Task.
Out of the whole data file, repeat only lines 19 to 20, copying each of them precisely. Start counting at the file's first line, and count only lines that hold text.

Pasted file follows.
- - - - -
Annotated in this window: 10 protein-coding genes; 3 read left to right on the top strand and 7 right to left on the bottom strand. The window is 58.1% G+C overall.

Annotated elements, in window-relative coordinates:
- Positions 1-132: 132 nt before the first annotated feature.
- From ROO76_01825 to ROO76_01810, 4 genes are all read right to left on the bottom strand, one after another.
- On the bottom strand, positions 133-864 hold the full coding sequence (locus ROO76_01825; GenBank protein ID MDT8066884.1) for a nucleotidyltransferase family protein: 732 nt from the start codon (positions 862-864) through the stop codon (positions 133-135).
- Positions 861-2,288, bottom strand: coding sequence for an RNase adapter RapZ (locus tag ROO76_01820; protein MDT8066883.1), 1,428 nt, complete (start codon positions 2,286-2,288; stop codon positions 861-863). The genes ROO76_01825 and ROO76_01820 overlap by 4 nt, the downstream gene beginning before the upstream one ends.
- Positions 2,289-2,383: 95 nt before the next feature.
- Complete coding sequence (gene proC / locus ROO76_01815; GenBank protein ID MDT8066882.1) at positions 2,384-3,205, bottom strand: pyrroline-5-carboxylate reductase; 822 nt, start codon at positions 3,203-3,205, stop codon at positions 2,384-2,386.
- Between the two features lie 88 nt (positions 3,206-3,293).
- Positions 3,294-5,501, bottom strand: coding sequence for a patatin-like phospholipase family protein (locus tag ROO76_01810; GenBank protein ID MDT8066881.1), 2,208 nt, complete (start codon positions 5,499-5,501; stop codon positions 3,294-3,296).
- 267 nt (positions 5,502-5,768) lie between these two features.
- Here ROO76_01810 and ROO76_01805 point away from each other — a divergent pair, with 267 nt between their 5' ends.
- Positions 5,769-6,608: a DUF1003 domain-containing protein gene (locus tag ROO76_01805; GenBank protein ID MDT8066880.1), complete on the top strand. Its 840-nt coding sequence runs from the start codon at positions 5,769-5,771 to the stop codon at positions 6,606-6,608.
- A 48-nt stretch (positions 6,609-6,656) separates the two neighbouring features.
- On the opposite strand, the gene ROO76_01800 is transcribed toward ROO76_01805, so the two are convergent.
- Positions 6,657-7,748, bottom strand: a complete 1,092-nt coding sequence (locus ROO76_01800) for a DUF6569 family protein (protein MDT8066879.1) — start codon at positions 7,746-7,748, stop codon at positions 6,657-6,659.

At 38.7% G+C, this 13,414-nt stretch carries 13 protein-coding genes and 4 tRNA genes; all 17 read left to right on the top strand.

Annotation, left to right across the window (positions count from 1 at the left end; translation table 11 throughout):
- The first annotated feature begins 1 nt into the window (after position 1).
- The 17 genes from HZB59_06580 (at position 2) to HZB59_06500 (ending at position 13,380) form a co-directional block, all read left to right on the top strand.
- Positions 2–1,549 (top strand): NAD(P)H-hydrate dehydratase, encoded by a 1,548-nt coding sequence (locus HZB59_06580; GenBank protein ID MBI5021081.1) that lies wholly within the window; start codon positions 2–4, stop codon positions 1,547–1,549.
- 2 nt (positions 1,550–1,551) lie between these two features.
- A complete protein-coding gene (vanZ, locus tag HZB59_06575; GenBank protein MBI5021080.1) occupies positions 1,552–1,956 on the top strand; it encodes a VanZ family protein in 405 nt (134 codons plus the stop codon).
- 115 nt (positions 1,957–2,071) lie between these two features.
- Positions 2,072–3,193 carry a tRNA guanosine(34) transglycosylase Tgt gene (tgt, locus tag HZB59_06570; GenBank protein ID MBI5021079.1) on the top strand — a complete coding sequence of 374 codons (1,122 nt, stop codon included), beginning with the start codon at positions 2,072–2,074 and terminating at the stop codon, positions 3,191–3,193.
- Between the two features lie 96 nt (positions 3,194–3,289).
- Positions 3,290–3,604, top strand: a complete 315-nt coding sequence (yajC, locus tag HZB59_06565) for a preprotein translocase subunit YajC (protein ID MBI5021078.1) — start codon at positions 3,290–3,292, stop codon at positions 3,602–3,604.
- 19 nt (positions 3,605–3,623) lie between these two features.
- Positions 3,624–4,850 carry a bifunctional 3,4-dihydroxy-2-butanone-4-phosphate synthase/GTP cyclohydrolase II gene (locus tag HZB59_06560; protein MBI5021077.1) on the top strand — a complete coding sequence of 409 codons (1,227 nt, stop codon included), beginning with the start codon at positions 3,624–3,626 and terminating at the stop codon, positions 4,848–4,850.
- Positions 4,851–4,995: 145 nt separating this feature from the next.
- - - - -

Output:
- The first annotated feature begins 1 nt into the window (after position 1).
- The 17 genes from HZB59_06580 (at position 2) to HZB59_06500 (ending at position 13,380) form a co-directional block, all read left to right on the top strand.